What about Church? First, religions are very strong memes. Caution advised. Next, Church's don't claim to teach you everything you need to know. They have only a limited sphere they address. Next, religious philosophy contains errors. Never mind whether it's right *on the whole*, there are individual errors in thinking -- mistakes. It would be irresponsible to send your kids to be taught such things without helping them to understand rational philosophy, critical thinking, and logic, so that they are equipped to evaluate religious claims in the best ways that we know how. One specific example is faith. Religions ask people to have faith. Philosophically, rationally, that is no good. We should think about our beliefs and do our best to choose good ones. Embracing faith means being less thoughtful. So, at most Church can provide an incomplete education while requiring some other education for it to approached with reason.
For what it's worth, I may be not religious, and I believe there is no God, but I do not hate religion. I say this because the mainstream position of atheists today is extreme hostility to religion. Examples include Dawkins and Hitchens (Christopher. His brother is religious!). And even though I believe the largest claims made by religions are false and are magical thinking, I also think a lot of what they have to say is pretty good.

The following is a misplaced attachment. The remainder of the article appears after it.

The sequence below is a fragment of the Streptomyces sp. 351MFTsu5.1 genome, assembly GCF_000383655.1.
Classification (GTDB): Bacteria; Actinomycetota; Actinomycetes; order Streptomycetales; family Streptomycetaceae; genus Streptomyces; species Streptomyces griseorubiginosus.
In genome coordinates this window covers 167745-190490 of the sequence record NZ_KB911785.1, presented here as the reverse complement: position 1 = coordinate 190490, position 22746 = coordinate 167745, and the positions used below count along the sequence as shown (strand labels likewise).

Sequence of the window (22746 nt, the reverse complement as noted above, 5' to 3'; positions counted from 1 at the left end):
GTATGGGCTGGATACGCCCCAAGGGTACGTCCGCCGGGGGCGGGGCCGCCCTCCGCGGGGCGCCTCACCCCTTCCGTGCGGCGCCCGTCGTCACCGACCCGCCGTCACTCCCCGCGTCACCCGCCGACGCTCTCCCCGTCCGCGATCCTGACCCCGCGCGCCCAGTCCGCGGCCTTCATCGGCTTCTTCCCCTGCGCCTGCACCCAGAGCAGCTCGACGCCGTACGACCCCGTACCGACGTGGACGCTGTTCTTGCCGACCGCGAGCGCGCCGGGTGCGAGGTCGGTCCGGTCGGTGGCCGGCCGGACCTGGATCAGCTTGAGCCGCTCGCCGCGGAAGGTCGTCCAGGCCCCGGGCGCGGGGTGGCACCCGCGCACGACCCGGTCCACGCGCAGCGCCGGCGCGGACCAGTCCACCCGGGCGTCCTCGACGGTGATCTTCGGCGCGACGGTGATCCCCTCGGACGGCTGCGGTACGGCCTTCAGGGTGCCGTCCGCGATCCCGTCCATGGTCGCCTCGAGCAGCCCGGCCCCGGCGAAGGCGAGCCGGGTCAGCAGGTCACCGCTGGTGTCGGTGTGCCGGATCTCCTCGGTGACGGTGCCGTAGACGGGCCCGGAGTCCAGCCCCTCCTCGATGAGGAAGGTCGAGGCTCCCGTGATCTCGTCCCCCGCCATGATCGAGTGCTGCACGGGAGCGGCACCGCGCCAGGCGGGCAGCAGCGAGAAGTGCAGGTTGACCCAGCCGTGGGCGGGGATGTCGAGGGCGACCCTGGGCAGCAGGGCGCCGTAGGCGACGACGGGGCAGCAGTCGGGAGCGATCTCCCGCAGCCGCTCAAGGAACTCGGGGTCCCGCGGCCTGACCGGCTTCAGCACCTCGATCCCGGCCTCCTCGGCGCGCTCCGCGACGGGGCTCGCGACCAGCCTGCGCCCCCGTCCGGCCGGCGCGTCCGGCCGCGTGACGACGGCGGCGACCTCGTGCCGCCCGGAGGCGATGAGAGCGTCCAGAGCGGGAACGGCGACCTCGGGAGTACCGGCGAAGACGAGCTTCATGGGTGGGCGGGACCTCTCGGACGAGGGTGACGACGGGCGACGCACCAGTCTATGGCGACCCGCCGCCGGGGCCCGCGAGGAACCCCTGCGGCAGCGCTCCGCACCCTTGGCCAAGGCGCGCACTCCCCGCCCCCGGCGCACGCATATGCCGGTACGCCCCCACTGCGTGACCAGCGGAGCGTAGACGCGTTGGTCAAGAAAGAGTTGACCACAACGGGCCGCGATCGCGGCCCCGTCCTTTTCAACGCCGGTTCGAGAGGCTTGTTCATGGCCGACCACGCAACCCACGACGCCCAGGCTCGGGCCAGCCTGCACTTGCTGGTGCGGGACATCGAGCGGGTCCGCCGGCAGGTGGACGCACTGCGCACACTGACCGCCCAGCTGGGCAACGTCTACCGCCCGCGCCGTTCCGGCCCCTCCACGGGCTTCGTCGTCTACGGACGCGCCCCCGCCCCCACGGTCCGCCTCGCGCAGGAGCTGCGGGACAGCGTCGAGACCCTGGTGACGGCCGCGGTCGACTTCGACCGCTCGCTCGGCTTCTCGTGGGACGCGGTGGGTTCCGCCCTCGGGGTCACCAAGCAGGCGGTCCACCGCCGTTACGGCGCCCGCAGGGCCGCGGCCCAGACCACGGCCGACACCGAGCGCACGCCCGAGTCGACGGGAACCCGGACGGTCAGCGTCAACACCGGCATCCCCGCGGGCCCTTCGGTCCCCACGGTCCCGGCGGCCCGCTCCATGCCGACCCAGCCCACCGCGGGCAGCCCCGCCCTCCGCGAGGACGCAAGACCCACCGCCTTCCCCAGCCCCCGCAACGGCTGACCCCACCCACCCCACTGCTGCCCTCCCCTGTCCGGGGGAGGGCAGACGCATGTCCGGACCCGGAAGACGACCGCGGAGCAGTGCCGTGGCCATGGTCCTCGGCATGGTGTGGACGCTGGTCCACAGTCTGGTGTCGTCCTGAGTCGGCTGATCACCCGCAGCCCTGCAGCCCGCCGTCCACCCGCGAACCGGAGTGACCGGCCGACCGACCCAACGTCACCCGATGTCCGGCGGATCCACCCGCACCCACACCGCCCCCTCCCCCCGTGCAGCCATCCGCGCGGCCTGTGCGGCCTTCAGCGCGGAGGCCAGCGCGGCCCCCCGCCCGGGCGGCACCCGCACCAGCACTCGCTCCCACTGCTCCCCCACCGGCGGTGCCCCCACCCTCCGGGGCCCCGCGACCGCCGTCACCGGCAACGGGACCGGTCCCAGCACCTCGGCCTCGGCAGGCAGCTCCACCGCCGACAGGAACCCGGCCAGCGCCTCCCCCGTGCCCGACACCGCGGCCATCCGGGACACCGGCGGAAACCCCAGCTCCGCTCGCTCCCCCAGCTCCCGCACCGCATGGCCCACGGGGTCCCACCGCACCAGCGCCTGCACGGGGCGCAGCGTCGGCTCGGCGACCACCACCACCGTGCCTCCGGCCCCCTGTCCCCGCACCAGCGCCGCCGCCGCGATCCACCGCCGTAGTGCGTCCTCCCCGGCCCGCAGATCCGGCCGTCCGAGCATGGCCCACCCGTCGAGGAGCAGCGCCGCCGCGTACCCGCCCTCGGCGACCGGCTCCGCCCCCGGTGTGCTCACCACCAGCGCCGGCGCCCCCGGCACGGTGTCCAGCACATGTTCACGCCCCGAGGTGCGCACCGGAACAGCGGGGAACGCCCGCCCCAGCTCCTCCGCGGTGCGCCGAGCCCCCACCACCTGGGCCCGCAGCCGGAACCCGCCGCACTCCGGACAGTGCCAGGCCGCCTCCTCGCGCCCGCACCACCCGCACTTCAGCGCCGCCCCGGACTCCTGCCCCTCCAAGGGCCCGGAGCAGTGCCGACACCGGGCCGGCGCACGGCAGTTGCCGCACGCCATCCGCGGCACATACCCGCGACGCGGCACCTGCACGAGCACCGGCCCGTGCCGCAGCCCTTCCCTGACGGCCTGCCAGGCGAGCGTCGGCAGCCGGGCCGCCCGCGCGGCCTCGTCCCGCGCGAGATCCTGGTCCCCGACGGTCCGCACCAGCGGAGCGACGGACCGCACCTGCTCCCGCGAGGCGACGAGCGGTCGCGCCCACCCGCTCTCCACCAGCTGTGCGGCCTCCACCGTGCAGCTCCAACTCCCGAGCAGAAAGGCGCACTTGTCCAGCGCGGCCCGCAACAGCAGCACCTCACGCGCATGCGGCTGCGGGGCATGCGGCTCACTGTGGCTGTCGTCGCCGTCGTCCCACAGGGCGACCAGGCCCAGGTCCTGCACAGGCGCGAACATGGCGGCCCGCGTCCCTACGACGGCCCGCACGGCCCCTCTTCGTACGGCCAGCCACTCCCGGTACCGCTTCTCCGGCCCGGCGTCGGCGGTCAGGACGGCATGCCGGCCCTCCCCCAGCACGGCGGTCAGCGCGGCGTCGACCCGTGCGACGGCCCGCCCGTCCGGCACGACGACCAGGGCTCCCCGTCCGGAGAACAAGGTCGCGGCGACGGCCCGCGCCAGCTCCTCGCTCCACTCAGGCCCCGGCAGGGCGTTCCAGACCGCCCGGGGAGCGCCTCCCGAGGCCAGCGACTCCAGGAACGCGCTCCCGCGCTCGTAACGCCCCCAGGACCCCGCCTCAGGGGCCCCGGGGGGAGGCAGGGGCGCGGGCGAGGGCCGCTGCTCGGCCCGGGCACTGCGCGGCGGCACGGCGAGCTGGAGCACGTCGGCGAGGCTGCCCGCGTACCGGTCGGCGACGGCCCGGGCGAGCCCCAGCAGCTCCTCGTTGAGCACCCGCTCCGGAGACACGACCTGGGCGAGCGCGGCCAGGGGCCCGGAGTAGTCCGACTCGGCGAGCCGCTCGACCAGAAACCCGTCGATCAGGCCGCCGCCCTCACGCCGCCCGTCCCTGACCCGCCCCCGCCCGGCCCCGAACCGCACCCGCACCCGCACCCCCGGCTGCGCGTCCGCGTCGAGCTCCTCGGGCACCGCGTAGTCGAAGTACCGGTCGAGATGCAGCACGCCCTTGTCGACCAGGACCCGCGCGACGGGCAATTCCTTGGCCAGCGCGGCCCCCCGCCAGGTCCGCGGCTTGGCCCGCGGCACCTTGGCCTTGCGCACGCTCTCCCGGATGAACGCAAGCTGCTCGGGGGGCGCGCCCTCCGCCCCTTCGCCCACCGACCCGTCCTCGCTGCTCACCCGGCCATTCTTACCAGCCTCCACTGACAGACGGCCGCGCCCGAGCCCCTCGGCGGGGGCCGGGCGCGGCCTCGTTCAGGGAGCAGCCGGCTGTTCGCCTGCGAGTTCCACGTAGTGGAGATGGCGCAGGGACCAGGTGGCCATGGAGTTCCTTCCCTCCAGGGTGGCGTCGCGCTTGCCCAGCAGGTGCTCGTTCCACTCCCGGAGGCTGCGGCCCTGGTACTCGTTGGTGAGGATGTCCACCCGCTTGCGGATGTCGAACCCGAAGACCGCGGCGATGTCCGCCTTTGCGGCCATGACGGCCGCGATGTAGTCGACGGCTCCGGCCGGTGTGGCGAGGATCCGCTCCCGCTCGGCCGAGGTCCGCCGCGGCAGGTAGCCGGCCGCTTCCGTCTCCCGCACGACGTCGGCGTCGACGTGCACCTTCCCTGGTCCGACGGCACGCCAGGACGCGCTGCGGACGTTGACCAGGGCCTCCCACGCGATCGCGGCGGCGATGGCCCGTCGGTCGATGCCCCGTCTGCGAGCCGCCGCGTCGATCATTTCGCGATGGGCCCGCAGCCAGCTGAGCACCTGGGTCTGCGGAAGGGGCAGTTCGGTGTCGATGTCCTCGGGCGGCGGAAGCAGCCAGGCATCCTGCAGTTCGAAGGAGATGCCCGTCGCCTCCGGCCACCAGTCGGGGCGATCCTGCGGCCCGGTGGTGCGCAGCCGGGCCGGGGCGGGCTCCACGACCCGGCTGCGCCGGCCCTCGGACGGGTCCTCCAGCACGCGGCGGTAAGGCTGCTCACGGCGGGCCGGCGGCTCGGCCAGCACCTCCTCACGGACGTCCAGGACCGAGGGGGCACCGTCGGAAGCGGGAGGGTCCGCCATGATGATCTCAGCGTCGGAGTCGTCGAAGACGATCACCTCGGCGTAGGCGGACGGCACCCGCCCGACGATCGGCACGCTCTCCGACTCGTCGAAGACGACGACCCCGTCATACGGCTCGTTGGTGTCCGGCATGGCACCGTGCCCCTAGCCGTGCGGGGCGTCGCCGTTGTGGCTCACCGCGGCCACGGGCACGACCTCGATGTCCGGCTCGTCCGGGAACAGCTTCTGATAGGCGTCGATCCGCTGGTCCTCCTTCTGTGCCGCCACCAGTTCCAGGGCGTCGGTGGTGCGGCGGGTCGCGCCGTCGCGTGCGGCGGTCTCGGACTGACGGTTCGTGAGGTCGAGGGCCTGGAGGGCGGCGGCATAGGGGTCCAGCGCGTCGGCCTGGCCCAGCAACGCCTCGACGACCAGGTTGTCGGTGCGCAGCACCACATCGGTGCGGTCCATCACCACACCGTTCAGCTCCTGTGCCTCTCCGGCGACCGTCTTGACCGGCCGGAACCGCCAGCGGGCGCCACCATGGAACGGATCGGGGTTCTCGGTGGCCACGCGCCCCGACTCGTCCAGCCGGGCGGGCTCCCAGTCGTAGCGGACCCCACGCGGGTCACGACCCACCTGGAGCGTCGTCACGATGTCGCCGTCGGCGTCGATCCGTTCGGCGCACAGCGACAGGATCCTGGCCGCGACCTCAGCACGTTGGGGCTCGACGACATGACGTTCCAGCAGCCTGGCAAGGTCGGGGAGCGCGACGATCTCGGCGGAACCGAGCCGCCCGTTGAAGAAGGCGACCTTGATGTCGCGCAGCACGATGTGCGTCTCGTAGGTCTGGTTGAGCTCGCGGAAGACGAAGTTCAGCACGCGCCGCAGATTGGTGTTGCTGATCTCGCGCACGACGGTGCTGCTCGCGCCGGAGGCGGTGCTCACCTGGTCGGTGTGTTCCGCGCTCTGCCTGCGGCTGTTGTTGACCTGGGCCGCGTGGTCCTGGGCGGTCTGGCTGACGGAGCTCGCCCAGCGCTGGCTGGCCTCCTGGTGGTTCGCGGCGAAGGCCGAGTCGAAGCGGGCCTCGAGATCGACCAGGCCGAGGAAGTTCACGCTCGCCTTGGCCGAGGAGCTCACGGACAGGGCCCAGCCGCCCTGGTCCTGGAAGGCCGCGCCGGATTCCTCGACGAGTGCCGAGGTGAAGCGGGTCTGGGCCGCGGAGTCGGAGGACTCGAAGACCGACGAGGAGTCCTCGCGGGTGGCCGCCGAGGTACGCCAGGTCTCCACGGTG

That leaves school. The first thing to consider is that most schools are Government run, and are run much worse than the post office. But that can be dealt with: you can get your kids into a private school, or a particular public school you believe is better, if you care enough. The second thing to consider is that schools expect children to be obedient. This makes them largely unsuitable places to get an education for thinking people. There can be exceptions, but people who expect obedience make very bad helpers for helping you to learn what *you* want and what *you* are interested in. Schools teach the lesson plan, not your interests. And they don't let you pick and choose what to learn according to your interests. They have homework and tests and quizzes about each topic to monitor you. Why do they need to monitor you and invade your privacy? Why can't you decide for yourself how it's going and whether you want extra help? Because they want obedience, and they need to monitor if you are being obedient, so they can punish you if you haven't learned what they want, at the time they want, and agreed with their conclusions about it. So, schools are bad places. Don't expect your children to attend. And if they do attend, don't expect them to receive much education. And if they do attend, much like with religion, it will go much better for them if they learn critical thinking skills first. It will be better if they understand that the people with authority are not necessarily right, and that obedience is bad (and also that disobedience will be punished -- children should be warned of detentions, various types of mental pressure, failing grades, and so on). School is easier to deal with for people with the knowledge to be confident, assertive, and calm in the face of hostility or adversity. Children should understand that their interests *do* matter, and that following the one-size-fits-all lesson plan is *not* the best way to learn, though it is important for avoiding trouble. And so on. Lots of skills help.